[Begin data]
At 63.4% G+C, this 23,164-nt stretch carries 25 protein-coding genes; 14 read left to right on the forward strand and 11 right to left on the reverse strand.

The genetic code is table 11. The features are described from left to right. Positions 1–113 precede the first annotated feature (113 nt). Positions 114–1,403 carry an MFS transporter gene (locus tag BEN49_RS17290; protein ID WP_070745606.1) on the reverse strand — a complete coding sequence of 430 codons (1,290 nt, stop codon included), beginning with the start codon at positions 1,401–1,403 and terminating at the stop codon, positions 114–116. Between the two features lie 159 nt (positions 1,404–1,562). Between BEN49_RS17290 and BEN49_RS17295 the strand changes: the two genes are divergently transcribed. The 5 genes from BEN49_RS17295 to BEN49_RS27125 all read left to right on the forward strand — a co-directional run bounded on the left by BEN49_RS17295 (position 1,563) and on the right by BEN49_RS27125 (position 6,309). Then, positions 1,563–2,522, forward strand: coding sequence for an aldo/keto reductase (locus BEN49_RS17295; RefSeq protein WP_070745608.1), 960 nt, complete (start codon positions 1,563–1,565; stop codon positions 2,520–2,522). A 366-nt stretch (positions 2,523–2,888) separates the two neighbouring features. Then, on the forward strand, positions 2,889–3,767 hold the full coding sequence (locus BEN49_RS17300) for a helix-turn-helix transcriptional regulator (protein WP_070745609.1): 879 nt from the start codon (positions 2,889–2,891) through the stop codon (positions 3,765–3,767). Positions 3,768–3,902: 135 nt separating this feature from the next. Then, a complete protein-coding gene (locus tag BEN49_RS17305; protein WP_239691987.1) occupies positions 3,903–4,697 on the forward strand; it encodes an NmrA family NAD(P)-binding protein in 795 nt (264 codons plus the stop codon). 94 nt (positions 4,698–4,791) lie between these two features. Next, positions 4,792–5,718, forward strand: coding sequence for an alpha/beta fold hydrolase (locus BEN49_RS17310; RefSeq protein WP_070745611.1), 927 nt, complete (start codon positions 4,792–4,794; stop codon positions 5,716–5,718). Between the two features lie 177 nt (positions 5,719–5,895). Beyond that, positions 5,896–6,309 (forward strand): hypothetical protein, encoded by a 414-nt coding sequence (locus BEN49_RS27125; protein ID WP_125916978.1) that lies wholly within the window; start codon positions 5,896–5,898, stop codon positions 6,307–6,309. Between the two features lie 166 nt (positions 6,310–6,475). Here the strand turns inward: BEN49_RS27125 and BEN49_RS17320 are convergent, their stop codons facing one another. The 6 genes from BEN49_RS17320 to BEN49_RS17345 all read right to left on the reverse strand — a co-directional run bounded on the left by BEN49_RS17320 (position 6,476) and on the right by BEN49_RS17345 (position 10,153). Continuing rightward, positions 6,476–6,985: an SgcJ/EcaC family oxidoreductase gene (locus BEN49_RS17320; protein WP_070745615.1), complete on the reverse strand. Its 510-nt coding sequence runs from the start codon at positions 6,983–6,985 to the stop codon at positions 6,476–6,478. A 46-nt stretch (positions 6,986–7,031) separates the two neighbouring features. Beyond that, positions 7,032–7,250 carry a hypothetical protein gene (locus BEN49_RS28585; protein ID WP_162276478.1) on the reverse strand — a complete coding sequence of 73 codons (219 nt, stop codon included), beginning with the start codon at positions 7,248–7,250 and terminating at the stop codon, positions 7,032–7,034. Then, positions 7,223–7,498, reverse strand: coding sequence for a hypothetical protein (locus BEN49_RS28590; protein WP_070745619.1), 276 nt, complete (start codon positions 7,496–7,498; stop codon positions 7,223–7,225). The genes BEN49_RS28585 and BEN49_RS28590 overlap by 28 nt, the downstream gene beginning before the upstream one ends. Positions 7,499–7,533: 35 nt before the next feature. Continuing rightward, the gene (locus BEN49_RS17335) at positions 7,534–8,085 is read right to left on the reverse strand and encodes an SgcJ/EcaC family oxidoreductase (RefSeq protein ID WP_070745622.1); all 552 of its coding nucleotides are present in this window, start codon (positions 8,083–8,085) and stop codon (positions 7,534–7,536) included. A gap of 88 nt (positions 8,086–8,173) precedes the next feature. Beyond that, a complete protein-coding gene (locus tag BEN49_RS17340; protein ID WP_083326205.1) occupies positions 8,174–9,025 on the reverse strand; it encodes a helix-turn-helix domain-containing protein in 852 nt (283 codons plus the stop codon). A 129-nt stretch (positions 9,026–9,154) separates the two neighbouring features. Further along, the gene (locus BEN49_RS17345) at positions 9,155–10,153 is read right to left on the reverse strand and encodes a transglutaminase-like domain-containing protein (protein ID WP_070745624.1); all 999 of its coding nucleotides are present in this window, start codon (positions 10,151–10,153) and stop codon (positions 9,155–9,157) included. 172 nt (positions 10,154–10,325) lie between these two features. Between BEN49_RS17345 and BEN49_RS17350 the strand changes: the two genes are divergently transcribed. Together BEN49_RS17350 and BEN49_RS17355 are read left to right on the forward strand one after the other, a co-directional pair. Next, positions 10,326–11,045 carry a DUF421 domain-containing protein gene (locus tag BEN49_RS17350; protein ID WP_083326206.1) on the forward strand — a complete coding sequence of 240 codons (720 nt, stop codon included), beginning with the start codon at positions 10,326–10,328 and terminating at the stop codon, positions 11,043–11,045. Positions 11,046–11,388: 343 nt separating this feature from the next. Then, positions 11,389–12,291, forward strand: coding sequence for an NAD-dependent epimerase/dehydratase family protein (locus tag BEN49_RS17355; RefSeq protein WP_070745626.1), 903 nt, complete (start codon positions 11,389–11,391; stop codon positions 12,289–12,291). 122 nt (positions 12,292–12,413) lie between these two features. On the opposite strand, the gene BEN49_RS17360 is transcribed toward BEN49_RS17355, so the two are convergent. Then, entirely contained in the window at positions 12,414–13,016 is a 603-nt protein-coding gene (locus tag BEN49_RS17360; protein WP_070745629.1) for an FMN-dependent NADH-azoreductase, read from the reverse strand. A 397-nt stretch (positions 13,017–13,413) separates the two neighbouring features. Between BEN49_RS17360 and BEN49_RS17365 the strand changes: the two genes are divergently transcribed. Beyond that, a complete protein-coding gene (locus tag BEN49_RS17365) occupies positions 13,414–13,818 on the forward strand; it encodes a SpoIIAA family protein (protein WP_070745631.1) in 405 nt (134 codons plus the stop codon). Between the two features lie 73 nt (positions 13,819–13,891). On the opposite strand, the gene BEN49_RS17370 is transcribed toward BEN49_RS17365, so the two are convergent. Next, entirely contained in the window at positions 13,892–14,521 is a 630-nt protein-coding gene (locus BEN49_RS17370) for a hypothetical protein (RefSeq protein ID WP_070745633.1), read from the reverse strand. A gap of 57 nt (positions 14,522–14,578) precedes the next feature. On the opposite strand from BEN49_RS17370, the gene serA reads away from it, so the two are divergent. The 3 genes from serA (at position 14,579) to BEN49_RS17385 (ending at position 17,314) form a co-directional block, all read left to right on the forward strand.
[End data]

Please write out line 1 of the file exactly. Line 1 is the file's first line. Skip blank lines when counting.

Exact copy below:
At 63.4% G+C, this 23,164-nt stretch carries 25 protein-coding genes; 14 read left to right on the forward strand and 11 right to left on the reverse strand.